Werner Back, Michael A. Miller, Paul A. Opler
The Journal of the Lepidopterists' Society 65 (1), 1-14, (1 March 2011) https://doi.org/10.18473/lepi.v65i1.a1
KEYWORDS: North America, Mexico, mitochondrial DNA, barcode, COI gene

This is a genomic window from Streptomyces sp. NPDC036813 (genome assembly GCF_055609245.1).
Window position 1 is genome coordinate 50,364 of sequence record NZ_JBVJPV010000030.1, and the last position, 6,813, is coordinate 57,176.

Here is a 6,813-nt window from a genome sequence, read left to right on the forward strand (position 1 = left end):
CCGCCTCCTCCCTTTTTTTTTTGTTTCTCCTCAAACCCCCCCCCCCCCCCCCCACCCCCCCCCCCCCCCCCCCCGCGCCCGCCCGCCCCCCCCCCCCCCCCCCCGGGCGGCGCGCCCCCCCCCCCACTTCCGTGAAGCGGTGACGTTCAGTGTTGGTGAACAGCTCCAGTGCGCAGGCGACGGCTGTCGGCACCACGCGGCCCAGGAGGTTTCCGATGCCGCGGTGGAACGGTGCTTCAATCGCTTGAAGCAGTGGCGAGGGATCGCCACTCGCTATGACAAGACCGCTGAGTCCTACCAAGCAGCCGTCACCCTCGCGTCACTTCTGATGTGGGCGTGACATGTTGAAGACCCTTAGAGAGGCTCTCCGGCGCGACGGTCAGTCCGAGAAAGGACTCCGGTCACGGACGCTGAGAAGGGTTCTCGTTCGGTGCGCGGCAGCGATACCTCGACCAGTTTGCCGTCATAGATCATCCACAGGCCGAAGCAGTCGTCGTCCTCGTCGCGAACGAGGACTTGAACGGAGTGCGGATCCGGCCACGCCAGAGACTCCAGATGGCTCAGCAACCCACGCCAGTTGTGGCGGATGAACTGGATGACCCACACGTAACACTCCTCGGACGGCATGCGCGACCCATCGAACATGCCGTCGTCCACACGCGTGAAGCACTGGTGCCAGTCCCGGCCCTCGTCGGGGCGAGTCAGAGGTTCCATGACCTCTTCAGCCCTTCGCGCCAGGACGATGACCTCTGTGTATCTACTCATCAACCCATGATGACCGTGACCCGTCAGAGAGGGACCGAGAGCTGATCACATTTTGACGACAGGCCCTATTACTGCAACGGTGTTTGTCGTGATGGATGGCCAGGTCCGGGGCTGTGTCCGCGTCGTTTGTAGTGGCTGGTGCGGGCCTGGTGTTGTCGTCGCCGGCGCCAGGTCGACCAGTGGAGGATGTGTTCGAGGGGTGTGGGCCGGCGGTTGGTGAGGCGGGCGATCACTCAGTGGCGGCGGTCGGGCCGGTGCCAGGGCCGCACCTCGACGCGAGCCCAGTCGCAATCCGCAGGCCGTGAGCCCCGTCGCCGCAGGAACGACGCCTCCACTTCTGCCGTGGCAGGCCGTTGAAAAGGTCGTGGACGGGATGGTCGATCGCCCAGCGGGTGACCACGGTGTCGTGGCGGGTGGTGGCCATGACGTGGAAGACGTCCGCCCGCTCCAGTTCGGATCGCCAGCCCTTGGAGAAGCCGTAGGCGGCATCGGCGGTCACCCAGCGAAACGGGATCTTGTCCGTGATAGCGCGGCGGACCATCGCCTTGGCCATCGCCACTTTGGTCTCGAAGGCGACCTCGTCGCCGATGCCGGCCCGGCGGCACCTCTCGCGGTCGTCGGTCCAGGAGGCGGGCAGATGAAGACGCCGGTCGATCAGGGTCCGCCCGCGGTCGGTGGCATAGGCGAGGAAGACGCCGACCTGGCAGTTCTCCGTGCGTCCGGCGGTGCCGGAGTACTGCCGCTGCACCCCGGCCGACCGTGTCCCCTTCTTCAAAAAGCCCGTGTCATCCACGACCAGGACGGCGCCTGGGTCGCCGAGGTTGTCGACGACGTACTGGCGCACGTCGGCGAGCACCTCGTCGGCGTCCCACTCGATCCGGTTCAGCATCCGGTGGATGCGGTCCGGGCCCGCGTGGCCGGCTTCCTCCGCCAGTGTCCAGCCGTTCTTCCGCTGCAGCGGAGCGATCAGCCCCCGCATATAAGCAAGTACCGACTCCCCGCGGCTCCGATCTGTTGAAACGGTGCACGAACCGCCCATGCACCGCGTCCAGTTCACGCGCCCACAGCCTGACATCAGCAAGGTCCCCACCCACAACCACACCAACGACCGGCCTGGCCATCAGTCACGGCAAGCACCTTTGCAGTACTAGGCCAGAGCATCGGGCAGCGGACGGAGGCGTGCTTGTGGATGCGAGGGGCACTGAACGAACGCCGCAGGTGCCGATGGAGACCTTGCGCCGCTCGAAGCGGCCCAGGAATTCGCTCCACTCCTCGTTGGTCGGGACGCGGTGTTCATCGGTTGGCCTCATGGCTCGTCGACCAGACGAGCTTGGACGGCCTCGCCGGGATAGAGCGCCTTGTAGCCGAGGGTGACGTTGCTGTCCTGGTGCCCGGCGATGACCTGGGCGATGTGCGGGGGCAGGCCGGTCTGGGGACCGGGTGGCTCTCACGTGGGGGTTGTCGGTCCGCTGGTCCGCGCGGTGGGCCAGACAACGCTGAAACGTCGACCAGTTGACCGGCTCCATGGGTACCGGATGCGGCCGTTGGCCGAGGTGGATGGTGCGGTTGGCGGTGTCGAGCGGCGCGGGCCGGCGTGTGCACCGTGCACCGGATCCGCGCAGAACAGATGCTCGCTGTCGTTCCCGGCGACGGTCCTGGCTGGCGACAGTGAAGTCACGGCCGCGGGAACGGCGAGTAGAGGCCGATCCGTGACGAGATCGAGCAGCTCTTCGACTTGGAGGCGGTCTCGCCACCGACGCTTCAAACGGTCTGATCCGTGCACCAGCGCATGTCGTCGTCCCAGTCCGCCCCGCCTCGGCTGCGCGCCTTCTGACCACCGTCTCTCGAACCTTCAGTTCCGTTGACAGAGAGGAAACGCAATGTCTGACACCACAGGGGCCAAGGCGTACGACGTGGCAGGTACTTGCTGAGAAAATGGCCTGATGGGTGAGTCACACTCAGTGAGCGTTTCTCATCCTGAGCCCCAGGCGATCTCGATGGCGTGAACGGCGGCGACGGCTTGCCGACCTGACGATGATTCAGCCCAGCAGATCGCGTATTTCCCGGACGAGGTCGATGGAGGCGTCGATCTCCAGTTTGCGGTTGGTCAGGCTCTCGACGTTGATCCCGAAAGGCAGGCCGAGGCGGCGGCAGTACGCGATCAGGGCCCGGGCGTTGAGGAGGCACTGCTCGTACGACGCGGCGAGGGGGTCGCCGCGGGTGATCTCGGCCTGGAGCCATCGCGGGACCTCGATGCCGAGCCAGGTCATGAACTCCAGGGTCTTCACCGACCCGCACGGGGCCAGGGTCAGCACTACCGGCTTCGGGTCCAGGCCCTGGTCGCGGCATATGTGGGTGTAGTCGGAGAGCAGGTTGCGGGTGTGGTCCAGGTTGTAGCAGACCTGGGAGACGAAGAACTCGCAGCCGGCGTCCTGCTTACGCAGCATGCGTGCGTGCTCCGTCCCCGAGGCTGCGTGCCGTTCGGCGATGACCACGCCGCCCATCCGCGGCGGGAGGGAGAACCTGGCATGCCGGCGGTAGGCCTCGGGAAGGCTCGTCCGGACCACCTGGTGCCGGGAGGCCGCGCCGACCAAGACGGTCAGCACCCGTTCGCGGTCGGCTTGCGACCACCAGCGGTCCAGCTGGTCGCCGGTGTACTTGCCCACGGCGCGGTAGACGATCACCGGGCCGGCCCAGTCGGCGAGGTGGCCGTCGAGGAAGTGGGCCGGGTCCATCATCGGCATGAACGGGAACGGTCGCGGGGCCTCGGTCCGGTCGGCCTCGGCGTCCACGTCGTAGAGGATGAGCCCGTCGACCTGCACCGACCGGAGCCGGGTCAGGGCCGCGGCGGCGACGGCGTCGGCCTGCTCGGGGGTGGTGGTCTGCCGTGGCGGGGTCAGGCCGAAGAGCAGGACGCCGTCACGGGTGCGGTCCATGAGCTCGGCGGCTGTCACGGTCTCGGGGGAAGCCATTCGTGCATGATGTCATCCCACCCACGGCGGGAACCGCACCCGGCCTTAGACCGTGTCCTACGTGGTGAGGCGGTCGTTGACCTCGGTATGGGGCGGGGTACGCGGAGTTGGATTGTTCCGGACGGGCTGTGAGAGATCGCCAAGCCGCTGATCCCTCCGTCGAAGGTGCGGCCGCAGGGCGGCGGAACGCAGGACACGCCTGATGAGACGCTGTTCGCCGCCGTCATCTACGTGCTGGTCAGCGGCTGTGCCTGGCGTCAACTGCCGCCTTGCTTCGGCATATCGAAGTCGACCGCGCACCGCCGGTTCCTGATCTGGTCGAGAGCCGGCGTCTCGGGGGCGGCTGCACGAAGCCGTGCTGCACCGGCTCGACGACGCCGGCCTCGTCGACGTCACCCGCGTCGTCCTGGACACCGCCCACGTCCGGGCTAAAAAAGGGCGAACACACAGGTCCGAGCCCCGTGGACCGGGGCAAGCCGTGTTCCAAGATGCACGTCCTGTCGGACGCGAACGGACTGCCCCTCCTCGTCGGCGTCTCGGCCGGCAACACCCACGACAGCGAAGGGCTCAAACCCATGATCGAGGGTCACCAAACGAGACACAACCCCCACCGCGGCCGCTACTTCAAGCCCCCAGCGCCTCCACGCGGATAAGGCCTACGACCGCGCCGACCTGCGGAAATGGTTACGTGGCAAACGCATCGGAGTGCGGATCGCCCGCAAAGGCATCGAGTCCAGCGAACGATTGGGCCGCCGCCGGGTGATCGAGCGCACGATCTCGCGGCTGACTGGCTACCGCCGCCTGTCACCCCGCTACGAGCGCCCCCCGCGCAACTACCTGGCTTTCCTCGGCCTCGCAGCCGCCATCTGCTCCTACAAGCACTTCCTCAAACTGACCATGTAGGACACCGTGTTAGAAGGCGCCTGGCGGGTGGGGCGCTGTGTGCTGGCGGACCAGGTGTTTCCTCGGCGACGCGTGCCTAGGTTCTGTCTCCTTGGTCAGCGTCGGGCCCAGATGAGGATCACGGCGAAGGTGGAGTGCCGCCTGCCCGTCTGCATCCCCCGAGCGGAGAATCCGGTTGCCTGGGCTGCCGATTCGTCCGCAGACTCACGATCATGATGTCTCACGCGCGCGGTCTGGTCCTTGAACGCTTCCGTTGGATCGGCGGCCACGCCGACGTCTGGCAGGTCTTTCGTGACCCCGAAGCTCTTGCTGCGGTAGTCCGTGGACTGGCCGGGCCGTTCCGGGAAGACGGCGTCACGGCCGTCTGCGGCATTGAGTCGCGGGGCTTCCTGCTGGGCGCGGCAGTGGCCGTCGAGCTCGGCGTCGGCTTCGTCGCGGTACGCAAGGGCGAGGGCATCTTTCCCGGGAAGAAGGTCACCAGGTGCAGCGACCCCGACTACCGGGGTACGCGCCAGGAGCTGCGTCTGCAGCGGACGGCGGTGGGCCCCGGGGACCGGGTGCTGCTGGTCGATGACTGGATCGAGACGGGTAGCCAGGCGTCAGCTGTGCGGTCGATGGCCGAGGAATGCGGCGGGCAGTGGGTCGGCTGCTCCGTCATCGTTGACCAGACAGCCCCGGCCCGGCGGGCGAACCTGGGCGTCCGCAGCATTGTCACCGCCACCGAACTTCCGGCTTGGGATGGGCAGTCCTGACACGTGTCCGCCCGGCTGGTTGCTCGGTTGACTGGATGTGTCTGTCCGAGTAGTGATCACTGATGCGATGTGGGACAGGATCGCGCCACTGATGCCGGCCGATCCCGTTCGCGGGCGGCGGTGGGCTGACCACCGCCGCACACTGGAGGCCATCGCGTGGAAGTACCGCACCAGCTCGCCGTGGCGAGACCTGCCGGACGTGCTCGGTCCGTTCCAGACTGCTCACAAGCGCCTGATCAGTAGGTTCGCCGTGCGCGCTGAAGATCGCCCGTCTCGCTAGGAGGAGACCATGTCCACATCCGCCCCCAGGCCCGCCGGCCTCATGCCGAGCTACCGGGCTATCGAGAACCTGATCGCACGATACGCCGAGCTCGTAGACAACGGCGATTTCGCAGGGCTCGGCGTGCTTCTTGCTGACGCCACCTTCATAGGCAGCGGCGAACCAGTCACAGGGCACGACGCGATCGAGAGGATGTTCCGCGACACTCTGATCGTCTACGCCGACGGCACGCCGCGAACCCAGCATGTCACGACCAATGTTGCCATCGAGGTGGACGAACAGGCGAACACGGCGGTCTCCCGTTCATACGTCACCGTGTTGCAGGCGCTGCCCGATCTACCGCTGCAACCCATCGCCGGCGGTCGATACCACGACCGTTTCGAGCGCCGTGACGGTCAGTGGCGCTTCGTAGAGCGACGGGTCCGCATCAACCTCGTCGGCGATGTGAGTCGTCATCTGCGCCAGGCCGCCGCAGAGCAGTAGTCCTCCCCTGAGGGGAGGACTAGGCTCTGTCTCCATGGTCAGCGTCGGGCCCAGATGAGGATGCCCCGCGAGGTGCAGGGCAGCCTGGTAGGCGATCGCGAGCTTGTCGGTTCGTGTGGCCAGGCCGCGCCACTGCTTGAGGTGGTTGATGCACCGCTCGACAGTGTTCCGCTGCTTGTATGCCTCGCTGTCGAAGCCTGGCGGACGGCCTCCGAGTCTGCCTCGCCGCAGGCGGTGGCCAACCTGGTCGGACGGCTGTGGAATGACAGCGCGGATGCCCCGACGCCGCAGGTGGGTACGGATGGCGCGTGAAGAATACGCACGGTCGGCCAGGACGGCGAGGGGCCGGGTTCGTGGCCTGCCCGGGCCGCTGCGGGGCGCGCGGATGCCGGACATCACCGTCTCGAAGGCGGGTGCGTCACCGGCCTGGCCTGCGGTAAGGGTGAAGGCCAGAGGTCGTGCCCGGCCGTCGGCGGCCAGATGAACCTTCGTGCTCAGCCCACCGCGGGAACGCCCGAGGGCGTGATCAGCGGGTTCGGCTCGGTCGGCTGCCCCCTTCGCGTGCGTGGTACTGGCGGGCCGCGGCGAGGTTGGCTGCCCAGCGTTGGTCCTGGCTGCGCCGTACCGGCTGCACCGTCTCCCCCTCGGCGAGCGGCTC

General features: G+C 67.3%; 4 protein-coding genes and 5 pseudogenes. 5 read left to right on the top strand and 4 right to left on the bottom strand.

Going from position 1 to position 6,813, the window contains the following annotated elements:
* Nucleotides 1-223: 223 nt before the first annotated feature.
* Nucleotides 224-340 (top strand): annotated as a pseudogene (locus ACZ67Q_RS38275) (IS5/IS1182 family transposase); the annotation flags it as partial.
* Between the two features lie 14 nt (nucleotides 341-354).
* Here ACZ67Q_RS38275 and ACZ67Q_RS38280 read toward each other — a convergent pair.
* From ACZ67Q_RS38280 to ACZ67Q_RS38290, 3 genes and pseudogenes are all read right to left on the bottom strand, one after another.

This work presents the results of a molecular investigation (mtDNA: COI) of Nearctic Euchloe species. The five hitherto accepted species, E. creusa (Doubleday & Hewitson, 1847), E. hyantis (W.H. Edwards, 1871), E. guaymasensis Opler, 1986, E. olympia (W.H. Edwards, 1871), and E. ausonides (Lucas, 1852), are supported. They are part of the species groups II and V of the existing phylogeny of Palaearctic Euchloe species (Back et al. 2008). The subspecies so far described, as well as additional populations with respect to ecology and phenotype, show no or little sequence divergences and we conclude that these represent intraspecific variation. This lack of divergence appears for members of the Euchloe hyantis complex where we assert that biological and phenotypic characters indicate that species-level isolation has been attained for E. hyantis, E. lotta Beutenmüller, 1898 and E. andrewsi Martin, 1936, respectively. Interestingly, there are also no differences between Nearctic and Siberian populations of E. creusa. Despite these findings, E. ausonides is supported as a discrete species, while its affiliation to species group V points towards a certain relationship to E. ausonia (Hübner, 1804). However, it is evident, that all samples of E. ausonides ogilvia Back, including one specimen with a dark color pattern that resembles E. ausonia naina Kozhantshikov, are genetically very similar to E. ausonides, which leads to consideration of E. ogilvia as a subspecies of E. ausonia. The occurrence of the Palearctic species E. ausonia naina in Yukon Territory is not treated, because we lacked material suitable for DNA analysis. The species status of the most recently described E. guaymasensis was also reaffirmed. Although this species shows some similarities in phenotype and haplotype to E. hyantis, our genetic analysis, especially the COI DNA sequences detected a closer relation to E. olympia. In fact, there are also specific similarities in phenotype between these two species. E. olympia is distinct according to both phenotype and genetic features. Phylogenetic assignment is not explicit. While the more conservative method of nuclear DNA comparison points towards a closer relationship to E. ausonides, analysis of the faster-evolving, maternally-inherited mitochondrial COI gene shows a closer relatedness with E. hyantis and especially with E. guaymasensis. Male Euchloe use either ridge and peak patrolling or drainage course patrolling as mate location strategies. Use of these disparate strategies by sympatric species may be most important as a barrier to hybridization and may serve as a mechanism for speciation.